Hong Kong Airport cancels flights as protests continue

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The worldwide airport, one of the world's busiest, said in a statement on Monday that the demonstration has "seriously disrupted" airport operations.

The company is caught in crosswinds between Beijing and pro-democracy groups in Hong Kong after the Chinese civil aviation regulator demanded it suspend personnel who engaged in or supported the protests from staffing flights into its airspace.

Lam said last month that the bill has failed but has refused to withdraw it completely, leading to accusations that she's simply stalling for another chance to ram it through.

Violent protests are driving Hong Kong down a "path of no return", the city's leader warned Tuesday as its airport struggled to recover from an unprecedented shutdown triggered by a rally and authorities in Beijing sent more ominous signals that the unrest must end.

On Monday, the Canadian prime minister, Justin Trudeau, said he was very anxious about events in Hong Kong, which has a large Canadian population, and urged Chinese authorities to handle the protests there with tact.

But if you check out the websites of major airlines, many flights still remain "cancelled".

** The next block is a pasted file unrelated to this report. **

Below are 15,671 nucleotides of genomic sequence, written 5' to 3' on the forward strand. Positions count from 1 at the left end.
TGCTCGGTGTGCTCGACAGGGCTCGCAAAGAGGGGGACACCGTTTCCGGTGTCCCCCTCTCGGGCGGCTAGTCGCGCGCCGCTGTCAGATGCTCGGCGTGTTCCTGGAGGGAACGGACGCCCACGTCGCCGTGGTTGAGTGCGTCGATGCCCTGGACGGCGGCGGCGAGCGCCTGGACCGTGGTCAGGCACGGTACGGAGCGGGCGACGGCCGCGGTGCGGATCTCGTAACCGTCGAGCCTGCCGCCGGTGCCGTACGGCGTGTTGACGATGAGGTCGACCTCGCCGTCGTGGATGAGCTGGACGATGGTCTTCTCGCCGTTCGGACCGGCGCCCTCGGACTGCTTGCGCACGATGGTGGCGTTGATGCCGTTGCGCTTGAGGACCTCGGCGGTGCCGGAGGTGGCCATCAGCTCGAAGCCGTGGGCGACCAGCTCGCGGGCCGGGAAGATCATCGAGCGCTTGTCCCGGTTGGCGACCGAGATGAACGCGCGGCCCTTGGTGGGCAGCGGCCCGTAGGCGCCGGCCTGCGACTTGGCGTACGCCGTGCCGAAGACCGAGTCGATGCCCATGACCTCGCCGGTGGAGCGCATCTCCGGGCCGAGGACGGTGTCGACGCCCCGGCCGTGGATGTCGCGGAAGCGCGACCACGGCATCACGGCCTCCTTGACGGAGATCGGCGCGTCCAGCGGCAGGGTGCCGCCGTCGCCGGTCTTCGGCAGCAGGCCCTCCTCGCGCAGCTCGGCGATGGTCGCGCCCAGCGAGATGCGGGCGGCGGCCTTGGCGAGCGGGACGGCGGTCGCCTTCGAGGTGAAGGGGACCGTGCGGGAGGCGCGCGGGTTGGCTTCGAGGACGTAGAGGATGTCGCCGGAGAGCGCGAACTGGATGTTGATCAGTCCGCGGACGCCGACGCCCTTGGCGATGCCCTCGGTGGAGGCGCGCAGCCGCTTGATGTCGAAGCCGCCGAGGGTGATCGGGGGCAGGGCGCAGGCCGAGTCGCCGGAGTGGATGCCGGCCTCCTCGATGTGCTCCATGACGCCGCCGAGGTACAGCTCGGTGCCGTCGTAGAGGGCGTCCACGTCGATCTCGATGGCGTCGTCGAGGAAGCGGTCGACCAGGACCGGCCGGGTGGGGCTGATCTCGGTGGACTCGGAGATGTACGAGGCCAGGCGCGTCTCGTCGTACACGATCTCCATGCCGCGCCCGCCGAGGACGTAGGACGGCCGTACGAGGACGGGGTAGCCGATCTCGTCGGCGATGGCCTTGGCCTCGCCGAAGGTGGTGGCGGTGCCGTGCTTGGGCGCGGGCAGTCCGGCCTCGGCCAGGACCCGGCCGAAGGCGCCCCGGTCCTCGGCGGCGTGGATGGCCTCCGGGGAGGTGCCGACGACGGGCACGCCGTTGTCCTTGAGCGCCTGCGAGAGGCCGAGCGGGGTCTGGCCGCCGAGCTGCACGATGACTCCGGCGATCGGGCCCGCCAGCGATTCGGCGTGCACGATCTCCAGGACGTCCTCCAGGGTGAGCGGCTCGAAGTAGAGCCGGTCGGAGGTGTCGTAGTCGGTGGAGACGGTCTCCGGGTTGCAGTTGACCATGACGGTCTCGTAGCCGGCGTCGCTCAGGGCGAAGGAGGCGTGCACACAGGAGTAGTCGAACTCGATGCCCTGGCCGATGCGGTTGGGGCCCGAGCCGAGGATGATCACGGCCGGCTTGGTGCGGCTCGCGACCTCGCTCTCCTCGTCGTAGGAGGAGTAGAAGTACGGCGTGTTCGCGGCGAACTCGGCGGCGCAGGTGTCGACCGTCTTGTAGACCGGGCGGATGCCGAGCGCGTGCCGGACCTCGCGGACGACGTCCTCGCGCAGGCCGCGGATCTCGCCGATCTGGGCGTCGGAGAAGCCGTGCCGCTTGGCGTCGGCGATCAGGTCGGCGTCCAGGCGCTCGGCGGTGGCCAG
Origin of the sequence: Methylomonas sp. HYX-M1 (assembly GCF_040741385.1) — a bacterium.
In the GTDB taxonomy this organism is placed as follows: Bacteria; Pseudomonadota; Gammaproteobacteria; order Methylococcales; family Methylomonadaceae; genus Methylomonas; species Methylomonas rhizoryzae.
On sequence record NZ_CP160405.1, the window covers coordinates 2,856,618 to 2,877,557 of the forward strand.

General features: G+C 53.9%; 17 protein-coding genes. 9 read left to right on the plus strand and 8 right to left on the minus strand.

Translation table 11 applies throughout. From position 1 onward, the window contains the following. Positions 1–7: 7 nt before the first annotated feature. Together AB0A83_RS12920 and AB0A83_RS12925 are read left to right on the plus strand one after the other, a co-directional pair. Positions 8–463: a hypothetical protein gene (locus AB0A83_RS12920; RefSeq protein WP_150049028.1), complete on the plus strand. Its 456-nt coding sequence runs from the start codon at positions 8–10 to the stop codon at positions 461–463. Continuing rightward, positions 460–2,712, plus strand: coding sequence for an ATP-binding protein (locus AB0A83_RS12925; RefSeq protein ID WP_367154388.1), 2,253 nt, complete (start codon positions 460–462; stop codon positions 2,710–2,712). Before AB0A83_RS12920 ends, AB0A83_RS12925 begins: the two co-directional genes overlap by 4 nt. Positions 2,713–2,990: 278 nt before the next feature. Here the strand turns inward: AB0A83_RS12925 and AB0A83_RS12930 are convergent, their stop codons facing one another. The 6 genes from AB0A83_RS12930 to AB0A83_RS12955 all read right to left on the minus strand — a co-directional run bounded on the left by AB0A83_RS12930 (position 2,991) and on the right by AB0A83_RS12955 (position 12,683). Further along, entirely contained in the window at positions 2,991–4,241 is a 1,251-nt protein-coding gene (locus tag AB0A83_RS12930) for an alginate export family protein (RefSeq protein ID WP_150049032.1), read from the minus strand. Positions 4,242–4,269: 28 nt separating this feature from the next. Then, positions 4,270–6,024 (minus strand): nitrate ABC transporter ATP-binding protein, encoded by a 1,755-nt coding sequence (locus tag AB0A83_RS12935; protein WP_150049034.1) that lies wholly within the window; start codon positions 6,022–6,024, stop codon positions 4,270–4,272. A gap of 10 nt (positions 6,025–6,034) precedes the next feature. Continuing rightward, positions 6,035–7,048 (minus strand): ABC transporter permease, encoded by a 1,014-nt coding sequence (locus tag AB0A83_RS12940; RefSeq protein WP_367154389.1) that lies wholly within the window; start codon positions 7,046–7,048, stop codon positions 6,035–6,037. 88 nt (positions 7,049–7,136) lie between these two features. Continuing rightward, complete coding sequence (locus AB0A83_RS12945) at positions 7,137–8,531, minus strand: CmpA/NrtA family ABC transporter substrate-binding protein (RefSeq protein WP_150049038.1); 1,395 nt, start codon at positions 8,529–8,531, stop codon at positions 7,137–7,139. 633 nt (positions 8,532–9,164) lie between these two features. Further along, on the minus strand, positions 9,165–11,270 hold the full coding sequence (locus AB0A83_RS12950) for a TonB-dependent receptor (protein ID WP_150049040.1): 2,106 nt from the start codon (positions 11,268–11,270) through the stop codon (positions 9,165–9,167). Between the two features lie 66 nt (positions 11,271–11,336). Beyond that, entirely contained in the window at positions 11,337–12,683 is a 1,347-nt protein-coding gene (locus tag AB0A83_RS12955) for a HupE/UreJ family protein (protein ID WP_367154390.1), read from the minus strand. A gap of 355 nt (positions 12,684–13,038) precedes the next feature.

Hong Kong leader Carrie Lam warned Tuesday of the risky consequences facing the city, one of Asia's most important financial hubs, if escalating violence at the rallies was not curbed.

Hong Kong Chief Executive Carrie Lam speaks during a news conference on August 5 about protests against her extradition bill, for which she has apologized but not completely withdrawn.

CRITICAL JUNCTURE China said on Monday protests in the Asian financial hub had reached a critical juncture.

A train station in Kwai Fong filled with smoke after about a dozen police officers fired tear gas inside. So, what exactly is happening in Hong Kong now and why are people protesting?

China's military - the People's Liberation Army - has a garrison of 6,000 soldiers in Hong Kong.

Passengers with luggage were being checked in for flights, and only a handful of the thousands of protesters who flooded into the airport a day earlier remained in the building.

Ms Lam added that her role was to "ensure that Hong Kong remains a safe and orderly" city.

Many protesters are fleeing in advance of an expected police clearance operation, which some fear could turn violent.

The airport was operating normally as of now, staff at the airport's customer service hotline said by phone.

In a statement, the airport said operations had been "seriously disrupted" by the public assembly. Hong Kong's airport is the eighth busiest by passenger traffic, handling 73 million passengers a year.

But he said he sympathised with the protesters despite the disruption.

The airport was the latest focus of protests that began two months ago.

Another protester, who identified herself only as Bea, said she took the day off from work to express her outrage because "I feel that I have to do something".

The controversial extradition bill was proposed on April 3 as a response to the Hong Kong government's inability to extradite a Hong Kong man to Taiwan after he allegedly killed his girlfriend on a trip there. "I hope the government will hear us".

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